Alternatively, if the size of the frame buffer and the frame rate are known, the former can be used to determine samples_per_frame, and the latter used to determine sample_rate by inverting the above equation.

If samples_per_frame is not given, Baseband assumes the standard payload size of 4 megabytes, which implies 4 megabytes of data per frame for rawdump, and 4 or 8 megabytes for phased (depending on the number of files per polarization). If sample_rate is not given, it is calculated from samples_per_frame assuming that each frame spans 0.25165824 s. (see File Structure above).

A single payload file can be opened with open in binary mode. Here, for our sample file, we have to take into account that in order to keep these files small, their sample size has been reduced to only 4 or 8 kilobytes worth of samples per frame (for the default timespan). So, we define their sample rate here, and use that to calculate payload_nbytes, the size of one frame in bytes. Since rawdump samples are 4 bits, payload_nbytes is just samples_per_frame / 2:

>>> rawdump_samples_per_frame = 2**13
>>> payload_nbytes = rawdump_samples_per_frame // 2
>>> fb =, 'rb', payload_nbytes=payload_nbytes,
...               nchan=1, bps=4, complex_data=False)
>>> payload = fb.read_payload()
>>> payload[:4]
array([[ 0.],
       [ 0.]], dtype=float32)
>>> fb.close()

(payload_nbytes for phased data is the size of one frame divided by the number of binary files for each polarization.)

Working in Stream Mode

Opening in stream mode allows timestamp and binary files to be read in concert to create data frames, and also wraps the low-level routines such that reading and writing is in units of samples, and provides access to header information.

When opening a rawdump file in stream mode, we pass the timestamp file as the first argument, and the binary file to the raw keyword. As per above, we also pass samples_per_frame:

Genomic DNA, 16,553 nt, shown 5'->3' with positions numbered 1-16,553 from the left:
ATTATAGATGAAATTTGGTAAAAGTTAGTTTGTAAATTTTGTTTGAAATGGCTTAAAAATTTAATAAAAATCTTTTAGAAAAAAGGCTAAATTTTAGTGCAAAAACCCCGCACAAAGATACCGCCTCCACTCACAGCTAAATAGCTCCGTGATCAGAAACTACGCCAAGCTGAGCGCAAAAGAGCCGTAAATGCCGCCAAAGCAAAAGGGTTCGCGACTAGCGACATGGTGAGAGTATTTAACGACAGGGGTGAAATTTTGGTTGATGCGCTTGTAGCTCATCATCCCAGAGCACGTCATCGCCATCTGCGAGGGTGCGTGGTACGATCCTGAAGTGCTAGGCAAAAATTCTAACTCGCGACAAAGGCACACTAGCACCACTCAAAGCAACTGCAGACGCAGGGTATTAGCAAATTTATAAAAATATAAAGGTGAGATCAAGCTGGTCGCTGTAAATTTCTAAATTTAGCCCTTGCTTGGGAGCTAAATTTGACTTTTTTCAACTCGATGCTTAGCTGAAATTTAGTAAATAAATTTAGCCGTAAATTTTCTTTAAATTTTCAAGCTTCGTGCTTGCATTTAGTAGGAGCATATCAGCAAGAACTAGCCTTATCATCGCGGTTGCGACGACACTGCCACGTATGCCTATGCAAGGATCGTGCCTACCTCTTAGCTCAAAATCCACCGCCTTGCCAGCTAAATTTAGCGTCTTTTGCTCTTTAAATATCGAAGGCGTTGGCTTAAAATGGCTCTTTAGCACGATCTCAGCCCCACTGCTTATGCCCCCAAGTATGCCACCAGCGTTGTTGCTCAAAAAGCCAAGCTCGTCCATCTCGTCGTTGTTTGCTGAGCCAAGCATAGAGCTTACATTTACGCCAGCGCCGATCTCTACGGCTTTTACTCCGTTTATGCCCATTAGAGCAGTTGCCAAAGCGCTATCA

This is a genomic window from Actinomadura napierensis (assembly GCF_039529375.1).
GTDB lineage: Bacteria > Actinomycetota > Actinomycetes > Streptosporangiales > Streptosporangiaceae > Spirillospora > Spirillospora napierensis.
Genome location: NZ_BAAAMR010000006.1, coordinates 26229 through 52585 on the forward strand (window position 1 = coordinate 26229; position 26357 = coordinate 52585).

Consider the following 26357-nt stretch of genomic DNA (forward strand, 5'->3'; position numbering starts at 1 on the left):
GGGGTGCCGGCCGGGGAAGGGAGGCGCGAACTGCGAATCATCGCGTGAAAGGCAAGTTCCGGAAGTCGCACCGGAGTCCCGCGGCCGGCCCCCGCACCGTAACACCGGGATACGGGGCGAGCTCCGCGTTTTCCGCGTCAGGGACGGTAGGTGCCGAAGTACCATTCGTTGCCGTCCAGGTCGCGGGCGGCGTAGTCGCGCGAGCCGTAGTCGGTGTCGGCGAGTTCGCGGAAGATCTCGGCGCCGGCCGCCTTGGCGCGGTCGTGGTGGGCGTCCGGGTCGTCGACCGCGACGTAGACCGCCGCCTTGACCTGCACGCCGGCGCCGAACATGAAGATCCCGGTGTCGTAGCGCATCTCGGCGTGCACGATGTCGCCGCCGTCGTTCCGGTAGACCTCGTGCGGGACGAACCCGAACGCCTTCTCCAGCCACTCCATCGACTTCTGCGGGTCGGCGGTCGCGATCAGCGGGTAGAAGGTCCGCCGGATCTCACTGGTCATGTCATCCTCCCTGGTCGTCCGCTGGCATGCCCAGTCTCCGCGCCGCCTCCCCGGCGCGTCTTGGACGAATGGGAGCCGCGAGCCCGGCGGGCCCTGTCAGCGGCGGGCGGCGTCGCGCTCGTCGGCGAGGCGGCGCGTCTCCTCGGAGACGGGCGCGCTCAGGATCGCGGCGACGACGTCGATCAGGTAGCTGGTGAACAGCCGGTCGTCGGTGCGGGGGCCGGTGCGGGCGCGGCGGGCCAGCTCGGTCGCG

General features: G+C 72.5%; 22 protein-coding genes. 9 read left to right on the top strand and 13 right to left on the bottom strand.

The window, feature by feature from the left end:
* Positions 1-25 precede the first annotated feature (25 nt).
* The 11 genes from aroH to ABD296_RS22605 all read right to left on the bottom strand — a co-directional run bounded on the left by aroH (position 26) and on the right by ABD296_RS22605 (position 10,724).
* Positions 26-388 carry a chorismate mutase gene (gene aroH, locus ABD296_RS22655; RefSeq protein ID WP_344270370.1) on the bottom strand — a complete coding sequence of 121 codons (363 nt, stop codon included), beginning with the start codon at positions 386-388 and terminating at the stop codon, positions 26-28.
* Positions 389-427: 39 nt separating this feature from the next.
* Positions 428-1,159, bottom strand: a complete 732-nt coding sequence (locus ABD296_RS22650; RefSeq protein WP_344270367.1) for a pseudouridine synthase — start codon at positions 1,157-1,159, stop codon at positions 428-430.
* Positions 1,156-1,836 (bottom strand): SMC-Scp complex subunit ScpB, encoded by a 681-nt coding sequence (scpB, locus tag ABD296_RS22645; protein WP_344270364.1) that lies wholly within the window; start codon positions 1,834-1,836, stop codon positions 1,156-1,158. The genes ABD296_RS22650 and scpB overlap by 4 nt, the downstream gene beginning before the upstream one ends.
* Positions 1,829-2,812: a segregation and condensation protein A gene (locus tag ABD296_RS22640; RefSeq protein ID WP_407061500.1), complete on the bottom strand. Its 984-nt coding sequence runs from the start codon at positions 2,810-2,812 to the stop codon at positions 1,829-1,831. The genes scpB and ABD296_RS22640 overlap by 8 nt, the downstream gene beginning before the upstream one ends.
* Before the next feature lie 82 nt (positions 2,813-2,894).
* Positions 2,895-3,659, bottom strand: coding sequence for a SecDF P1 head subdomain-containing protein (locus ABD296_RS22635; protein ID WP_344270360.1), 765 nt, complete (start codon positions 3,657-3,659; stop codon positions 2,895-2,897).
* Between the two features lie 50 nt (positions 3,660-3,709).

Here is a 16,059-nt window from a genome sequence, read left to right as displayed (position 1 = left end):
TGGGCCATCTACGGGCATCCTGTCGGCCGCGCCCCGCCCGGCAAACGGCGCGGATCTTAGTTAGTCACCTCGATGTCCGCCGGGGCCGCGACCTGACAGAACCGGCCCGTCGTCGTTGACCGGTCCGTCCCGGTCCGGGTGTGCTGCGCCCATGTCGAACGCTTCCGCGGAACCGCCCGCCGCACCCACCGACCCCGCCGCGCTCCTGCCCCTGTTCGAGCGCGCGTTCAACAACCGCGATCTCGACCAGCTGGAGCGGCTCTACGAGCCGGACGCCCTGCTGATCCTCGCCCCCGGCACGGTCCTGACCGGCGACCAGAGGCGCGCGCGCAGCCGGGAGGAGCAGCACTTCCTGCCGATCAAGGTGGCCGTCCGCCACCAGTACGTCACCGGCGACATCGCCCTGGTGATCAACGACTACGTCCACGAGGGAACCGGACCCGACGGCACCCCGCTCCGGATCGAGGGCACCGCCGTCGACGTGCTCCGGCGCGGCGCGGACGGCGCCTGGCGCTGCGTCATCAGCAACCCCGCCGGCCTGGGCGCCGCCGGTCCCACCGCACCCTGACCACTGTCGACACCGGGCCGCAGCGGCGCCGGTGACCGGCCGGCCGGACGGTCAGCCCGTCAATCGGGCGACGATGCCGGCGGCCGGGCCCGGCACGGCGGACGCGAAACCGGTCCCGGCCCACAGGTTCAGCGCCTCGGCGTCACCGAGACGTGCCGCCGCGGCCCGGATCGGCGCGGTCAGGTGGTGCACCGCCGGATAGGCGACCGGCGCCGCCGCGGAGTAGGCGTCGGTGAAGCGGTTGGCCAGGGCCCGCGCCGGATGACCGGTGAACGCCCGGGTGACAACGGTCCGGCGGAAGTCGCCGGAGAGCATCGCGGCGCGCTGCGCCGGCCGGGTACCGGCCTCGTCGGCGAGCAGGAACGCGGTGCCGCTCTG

>>> fh_rd =, mode='rs',
...                  raw=SAMPLE_GSB_RAWDUMP,
...                  samples_per_frame=rawdump_samples_per_frame)
>>> fh_rd.header0
<GSBRawdumpHeader gps: 2015 04 27 18 45 00 0.000000240>
>>> dr =
>>> dr.shape
>>> dr[:3]
array([ 0., -2., -2.], dtype=float32)
>>> fh_rd.close()

To open a phased fileset in stream mode, we package the binary files into a nested tuple with the format:

((L pol stream 1, L pol stream 2), (R pol stream 1, R pol stream 2))

The nested tuple is passed to raw. Below, we look at the sample files and open these. In general, it is a good idea to check that the resulting stream has the right properties, e.g., the correct bandwidth and the expected start and stop times. So, we use .info (note that because our sample files have been reduced in size we have to pass a non-default samples per frame and get very small sample_rate, bandwidth, and payload_nbytes):

>>> phased_samples_per_frame = 2**3
>>> fh_ph =, mode='rs',
...                  raw=SAMPLE_GSB_PHASED,
...                  samples_per_frame=phased_samples_per_frame)
GSBStream information:
start_time = 2013-07-27T21:23:55.324108800
stop_time = 2013-07-27T21:23:57.840691200
sample_rate = 3.178914388020833e-05 MHz
shape = (80, 2, 512)
format = gsb
bps = 8
complex_data = True
verify = True
bandwidth = 0.016276041666666664 MHz
n_raw = 2
payload_nbytes = 4096
readable = True

checks:  decodable: True
         consistent: True

GSBTimeStampIO information:
mode = phased
number_of_frames = 10
frame_rate = 3.9736429849163546 Hz
>>> header0 = fh_ph.header0     # To be used for writing, below.
>>> dp =
>>> dp.shape
(80, 2, 512)
>>> dp[0, 0, :3]    
array([30.+12.j, -1. +8.j,  7.+19.j], dtype=complex64)
>>> fh_ph.close()

To set up a file for writing, we need to pass names for both timestamp and raw files, as well as sample_rate, samples_per_frame, and either the first header or a time object. We first calculate sample_rate:

>>> timespan = 0.25165824 * u.s
>>> rawdump_sample_rate = (rawdump_samples_per_frame / timespan).to(u.MHz)
>>> phased_sample_rate = (phased_samples_per_frame / timespan).to(u.MHz)

To write a rawdump file:

>>> from astropy.time import Time
>>> fw_rd ='test_rawdump.timestamp',